Stock market news today: US futures slide as bank earnings fail to thrill

US stock futures tumbled on Friday as a stream of big bank results failed to lift hopes that the quarterly earnings season can lift stocks out of their January malaise.

Dow Jones Industrial Average (^DJI) futures sank roughly 0.4%, while S&P 500 (^GSPC) futures were down 0.3%. Contracts on the tech-heavy Nasdaq 100 (^NDX) fell almost 0.4%.

Wall Street lenders kicked off fourth-quarter earnings, seen as a crucial chance for stocks to shake off the losses built in the year so far. JPMorgan Chase (JPM), Bank of America (BAC), and Wells Fargo (WFC) all posted decent results on Friday. But the latter two saw shares fall as they failed to settle nerves about potential pain ahead.

Also in focus, oil prices jumped over 3% after the US and its allies launched airstrikes against Houthi rebels in Yemen, drawing threats of reprisals from the Iran-backed group behind Red Sea attacks on shipping. Brent futures (BZ=F) traded above $80 a barrel, while West Texas Intermediate futures (CL=F) were just under $75.

Meanwhile, investors are watching for producer inflation data due out Friday morning, looking for more insight into price pressures after the consumer CPI reading came in hotter than expected on Thursday. That surprise print raised new questions about whether the Federal Reserve will cut interest rates in the next few months.

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  • Jamie Dimon again warns on ‘stickier’ inflation, higher interest rates

    JPMorgan (JPM) reported fourth quarter results early Friday that capped a record year for the country’s largest bank.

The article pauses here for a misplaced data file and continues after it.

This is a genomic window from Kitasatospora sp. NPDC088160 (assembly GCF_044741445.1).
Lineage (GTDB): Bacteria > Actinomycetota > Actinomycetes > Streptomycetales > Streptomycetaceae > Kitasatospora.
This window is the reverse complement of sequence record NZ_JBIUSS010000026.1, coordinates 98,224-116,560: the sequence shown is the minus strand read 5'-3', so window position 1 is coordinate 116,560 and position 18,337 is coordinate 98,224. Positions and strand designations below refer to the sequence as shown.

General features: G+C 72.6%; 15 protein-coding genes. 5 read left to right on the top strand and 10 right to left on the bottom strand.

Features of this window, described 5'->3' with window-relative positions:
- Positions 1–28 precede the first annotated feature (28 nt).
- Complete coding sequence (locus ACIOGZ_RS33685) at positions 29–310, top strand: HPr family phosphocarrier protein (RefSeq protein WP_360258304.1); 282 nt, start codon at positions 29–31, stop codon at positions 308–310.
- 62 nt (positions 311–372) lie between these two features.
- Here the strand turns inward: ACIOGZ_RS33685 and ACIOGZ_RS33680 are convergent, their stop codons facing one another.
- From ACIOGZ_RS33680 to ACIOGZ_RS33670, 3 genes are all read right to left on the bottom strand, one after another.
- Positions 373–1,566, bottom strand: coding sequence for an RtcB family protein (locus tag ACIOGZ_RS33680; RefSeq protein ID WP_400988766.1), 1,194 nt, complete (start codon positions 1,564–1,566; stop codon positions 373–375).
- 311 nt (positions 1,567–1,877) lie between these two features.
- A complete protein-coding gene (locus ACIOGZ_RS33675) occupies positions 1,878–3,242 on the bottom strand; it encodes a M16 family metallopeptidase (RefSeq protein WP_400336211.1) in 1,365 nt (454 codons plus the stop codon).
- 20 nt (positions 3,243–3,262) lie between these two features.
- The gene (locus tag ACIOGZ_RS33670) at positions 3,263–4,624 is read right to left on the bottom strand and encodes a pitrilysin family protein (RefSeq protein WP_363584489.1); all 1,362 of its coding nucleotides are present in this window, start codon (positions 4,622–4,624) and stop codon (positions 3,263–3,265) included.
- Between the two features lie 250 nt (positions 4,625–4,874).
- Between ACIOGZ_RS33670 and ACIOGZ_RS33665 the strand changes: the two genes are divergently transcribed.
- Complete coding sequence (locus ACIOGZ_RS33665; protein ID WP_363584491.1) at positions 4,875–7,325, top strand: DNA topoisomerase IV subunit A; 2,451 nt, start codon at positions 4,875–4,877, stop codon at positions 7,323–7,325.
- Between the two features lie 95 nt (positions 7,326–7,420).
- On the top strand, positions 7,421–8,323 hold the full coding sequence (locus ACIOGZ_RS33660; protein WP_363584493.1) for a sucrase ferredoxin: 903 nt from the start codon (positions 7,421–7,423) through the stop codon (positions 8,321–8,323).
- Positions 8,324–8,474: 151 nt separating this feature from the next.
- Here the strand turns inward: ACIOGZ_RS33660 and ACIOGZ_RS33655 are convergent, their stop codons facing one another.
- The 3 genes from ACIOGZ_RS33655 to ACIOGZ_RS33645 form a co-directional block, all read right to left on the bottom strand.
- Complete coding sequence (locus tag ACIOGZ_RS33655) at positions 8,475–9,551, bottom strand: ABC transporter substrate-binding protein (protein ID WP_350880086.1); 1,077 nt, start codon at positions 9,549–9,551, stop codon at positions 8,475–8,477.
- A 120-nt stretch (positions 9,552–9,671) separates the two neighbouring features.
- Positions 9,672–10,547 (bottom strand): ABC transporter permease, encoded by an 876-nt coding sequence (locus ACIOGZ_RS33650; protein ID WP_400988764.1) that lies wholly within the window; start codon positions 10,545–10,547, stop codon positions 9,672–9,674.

And inside the firm’s fourth quarter release, investors got another expansive view on the US and global economy from its outspoken CEO, Jamie Dimon.

    Largely reiterating his view that investors are too complacent with the idea inflation is on a smooth path back to the Federal Reserve’s 2% target and interest rates will remain higher than forecasters expect, Dimon said a host of “unprecedented” factors in markets means the bank “must be prepared for any environment.”

    Here are Dimon’s comments in full, with our emphasis and spacing added:

    The U.S. economy continues to be resilient, with consumers still spending, and markets currently expect a soft landing. It is important to note that the economy is being fueled by large amounts of government deficit spending and past stimulus.

    There is also an ongoing need for increased spending due to the green economy, the restructuring of global supply chains, higher military spending and rising healthcare costs. This may lead inflation to be stickier and rates to be higher than markets expect. On top of this, there are a number of downside risks to watch.

    Quantitative tightening is draining over $900 billion of liquidity from the system annually, and we have never seen a full cycle of tightening. And the ongoing wars in Ukraine and the Middle East have the potential to disrupt energy and food markets, migration, and military and economic relationships, in addition to their dreadful human cost. These significant and somewhat unprecedented forces cause us to remain cautious. While we hope for the best, the past year demonstrated why we must be prepared for any environment.

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